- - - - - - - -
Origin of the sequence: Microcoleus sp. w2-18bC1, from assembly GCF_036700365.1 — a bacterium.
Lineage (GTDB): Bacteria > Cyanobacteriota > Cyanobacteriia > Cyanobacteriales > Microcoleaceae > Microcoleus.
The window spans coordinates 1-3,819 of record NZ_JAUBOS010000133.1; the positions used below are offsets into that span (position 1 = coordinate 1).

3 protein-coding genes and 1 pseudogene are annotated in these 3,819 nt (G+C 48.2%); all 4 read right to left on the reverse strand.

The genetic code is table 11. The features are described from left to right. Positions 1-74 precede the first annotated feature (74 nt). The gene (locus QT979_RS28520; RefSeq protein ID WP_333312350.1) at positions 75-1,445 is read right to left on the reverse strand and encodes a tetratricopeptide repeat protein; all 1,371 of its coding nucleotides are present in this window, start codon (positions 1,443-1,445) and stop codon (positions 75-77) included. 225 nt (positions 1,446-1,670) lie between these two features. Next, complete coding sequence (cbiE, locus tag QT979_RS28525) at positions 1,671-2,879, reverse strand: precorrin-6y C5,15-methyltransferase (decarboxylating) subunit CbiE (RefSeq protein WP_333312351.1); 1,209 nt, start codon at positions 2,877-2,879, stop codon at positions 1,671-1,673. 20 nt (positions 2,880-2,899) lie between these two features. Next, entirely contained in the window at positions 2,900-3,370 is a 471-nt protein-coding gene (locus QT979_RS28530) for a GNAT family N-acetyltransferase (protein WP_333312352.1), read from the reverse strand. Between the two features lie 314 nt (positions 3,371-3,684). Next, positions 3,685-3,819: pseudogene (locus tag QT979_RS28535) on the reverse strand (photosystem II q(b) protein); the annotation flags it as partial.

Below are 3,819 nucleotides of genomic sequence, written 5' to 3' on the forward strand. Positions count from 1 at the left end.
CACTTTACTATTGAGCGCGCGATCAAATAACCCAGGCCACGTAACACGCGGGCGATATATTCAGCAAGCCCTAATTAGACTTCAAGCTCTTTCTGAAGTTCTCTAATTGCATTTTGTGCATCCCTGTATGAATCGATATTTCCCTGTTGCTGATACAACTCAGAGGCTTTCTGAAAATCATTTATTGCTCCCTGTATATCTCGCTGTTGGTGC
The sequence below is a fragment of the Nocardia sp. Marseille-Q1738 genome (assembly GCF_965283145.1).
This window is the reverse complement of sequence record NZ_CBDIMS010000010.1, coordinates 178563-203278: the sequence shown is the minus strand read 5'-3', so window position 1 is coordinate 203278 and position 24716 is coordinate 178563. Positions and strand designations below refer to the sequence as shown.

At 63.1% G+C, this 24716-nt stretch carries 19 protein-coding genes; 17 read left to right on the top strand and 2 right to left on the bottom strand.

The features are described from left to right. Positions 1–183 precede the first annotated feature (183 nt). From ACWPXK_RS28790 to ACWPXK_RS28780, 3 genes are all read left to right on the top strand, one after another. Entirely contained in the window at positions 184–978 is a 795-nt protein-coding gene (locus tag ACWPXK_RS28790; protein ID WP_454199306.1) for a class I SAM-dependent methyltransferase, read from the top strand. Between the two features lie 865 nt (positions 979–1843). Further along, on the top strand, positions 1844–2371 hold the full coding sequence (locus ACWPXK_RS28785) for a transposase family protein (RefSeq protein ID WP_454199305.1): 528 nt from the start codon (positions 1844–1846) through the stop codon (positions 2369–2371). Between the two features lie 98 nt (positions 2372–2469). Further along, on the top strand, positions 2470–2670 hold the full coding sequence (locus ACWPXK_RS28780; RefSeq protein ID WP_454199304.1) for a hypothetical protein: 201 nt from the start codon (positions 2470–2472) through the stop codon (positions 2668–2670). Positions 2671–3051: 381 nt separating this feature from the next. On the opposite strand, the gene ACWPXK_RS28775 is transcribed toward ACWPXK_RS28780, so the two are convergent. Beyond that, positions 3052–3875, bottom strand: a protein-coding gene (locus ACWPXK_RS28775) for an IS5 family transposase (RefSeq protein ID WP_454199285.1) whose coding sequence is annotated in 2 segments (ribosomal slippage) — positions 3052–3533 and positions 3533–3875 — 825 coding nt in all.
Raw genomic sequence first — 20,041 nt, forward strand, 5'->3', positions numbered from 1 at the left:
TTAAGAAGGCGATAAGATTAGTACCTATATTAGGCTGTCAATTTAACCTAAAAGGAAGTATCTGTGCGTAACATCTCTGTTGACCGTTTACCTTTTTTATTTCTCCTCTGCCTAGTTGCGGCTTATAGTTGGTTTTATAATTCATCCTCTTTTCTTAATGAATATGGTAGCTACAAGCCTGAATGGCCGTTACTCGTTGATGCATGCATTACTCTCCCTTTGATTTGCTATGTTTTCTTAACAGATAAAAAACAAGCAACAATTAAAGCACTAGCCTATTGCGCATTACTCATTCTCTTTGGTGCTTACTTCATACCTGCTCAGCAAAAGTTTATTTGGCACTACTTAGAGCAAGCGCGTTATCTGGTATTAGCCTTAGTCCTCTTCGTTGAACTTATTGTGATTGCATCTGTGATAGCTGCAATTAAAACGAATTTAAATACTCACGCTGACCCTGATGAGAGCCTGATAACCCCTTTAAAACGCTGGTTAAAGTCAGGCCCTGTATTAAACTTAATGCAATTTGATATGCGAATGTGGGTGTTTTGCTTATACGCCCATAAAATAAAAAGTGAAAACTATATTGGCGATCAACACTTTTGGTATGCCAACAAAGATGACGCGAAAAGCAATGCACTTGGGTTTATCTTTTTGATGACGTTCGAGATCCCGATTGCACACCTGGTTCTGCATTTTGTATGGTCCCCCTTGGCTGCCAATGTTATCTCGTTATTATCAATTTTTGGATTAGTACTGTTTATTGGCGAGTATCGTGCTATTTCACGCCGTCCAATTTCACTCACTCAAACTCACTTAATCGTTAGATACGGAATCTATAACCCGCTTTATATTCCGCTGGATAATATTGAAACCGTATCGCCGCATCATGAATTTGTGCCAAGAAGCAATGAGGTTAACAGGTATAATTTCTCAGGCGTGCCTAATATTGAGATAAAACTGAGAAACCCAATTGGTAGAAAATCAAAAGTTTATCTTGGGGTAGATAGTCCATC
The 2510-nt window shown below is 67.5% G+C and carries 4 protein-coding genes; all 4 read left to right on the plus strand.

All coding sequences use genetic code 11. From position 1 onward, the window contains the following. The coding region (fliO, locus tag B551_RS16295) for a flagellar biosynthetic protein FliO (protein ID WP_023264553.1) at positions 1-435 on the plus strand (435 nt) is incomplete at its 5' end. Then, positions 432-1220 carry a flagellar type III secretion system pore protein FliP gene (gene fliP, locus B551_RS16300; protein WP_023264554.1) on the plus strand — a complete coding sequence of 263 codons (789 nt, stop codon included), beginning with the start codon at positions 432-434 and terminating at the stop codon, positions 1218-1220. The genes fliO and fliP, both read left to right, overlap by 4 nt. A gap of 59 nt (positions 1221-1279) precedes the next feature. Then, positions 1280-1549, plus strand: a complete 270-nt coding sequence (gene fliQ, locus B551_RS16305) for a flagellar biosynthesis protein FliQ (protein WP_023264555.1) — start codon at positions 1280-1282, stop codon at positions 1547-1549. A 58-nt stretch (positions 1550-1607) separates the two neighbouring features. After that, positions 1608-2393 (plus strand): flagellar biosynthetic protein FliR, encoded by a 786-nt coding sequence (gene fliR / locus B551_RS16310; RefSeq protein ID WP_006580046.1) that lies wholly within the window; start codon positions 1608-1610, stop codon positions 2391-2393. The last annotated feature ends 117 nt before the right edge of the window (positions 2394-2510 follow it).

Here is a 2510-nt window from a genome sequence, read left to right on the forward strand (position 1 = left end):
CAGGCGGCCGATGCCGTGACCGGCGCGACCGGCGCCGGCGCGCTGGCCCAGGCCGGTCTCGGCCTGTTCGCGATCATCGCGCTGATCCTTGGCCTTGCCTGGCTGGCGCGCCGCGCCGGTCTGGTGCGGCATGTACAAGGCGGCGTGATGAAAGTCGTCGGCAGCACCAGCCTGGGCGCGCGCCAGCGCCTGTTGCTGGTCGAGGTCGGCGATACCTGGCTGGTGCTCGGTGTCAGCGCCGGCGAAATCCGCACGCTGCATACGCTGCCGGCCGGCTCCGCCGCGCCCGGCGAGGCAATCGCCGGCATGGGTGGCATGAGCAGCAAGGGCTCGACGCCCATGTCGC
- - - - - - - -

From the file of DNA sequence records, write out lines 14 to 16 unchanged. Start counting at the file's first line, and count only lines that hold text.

The 2510-nt window shown below is 67.5% G+C and carries 4 protein-coding genes; all 4 read left to right on the plus strand.

All coding sequences use genetic code 11. From position 1 onward, the window contains the following. The coding region (fliO, locus tag B551_RS16295) for a flagellar biosynthetic protein FliO (protein ID WP_023264553.1) at positions 1-435 on the plus strand (435 nt) is incomplete at its 5' end. Then, positions 432-1220 carry a flagellar type III secretion system pore protein FliP gene (gene fliP, locus B551_RS16300; protein WP_023264554.1) on the plus strand — a complete coding sequence of 263 codons (789 nt, stop codon included), beginning with the start codon at positions 432-434 and terminating at the stop codon, positions 1218-1220. The genes fliO and fliP, both read left to right, overlap by 4 nt. A gap of 59 nt (positions 1221-1279) precedes the next feature. Then, positions 1280-1549, plus strand: a complete 270-nt coding sequence (gene fliQ, locus B551_RS16305) for a flagellar biosynthesis protein FliQ (protein WP_023264555.1) — start codon at positions 1280-1282, stop codon at positions 1547-1549. A 58-nt stretch (positions 1550-1607) separates the two neighbouring features. After that, positions 1608-2393 (plus strand): flagellar biosynthetic protein FliR, encoded by a 786-nt coding sequence (gene fliR / locus B551_RS16310; RefSeq protein ID WP_006580046.1) that lies wholly within the window; start codon positions 1608-1610, stop codon positions 2391-2393. The last annotated feature ends 117 nt before the right edge of the window (positions 2394-2510 follow it).

Here is a 2510-nt window from a genome sequence, read left to right on the forward strand (position 1 = left end):